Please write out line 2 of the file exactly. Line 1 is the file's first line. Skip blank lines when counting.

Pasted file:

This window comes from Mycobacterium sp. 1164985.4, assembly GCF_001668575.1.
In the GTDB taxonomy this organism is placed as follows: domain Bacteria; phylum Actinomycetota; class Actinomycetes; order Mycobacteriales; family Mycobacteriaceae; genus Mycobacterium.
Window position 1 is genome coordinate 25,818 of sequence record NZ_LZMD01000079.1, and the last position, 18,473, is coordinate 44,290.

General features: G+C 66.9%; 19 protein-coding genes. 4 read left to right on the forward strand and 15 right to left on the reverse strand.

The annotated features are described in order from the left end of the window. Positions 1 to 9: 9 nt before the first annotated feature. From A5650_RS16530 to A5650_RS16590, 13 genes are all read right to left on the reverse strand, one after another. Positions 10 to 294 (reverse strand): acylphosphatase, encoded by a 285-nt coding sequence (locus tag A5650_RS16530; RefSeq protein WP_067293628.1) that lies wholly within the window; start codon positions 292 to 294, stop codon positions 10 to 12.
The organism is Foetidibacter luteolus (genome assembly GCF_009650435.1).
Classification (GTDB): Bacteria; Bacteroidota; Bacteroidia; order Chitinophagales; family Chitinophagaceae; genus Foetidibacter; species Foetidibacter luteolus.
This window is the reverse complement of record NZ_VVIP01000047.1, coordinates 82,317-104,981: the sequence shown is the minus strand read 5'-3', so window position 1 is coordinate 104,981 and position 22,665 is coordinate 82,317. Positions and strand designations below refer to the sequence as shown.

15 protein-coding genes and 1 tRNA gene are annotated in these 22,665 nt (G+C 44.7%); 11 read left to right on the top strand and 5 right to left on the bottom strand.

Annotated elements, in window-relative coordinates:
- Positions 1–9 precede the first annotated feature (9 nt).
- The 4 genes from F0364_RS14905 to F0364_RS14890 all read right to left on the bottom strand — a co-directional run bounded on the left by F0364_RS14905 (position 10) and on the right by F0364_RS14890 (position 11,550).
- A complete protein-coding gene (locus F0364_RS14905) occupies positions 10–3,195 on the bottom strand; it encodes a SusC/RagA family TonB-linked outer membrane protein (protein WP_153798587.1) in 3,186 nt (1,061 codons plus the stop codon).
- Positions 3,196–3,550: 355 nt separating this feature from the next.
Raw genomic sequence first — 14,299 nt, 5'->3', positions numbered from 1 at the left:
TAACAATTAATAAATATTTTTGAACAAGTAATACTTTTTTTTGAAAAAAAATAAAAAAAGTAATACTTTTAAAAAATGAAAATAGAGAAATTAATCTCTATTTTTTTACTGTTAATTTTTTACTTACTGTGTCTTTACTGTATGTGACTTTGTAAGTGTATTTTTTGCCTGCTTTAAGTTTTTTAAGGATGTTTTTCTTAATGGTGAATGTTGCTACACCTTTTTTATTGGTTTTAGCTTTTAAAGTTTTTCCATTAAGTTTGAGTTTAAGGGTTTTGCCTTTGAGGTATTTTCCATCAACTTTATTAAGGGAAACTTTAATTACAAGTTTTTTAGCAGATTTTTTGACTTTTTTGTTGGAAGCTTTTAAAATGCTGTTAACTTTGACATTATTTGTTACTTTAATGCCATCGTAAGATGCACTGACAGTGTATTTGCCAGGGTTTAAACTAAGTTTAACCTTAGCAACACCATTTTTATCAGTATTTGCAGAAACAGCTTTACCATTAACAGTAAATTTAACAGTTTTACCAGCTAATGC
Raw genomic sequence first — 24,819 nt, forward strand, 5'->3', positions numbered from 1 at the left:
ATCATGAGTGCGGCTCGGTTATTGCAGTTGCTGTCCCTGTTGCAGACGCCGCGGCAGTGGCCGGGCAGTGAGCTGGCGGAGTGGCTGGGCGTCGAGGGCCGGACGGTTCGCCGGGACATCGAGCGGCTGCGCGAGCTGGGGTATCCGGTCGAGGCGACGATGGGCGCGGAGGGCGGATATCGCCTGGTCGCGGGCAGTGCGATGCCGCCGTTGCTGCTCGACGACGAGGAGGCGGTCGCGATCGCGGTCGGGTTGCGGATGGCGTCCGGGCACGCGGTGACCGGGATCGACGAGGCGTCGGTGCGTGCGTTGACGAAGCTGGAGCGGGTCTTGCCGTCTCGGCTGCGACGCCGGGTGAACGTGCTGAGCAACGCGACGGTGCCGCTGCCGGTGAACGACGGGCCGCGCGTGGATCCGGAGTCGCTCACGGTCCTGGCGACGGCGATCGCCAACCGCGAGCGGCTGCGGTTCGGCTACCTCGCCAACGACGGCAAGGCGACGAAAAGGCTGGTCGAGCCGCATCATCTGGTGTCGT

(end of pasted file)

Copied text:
In the GTDB taxonomy this organism is placed as follows: domain Bacteria; phylum Actinomycetota; class Actinomycetes; order Mycobacteriales; family Mycobacteriaceae; genus Mycobacterium.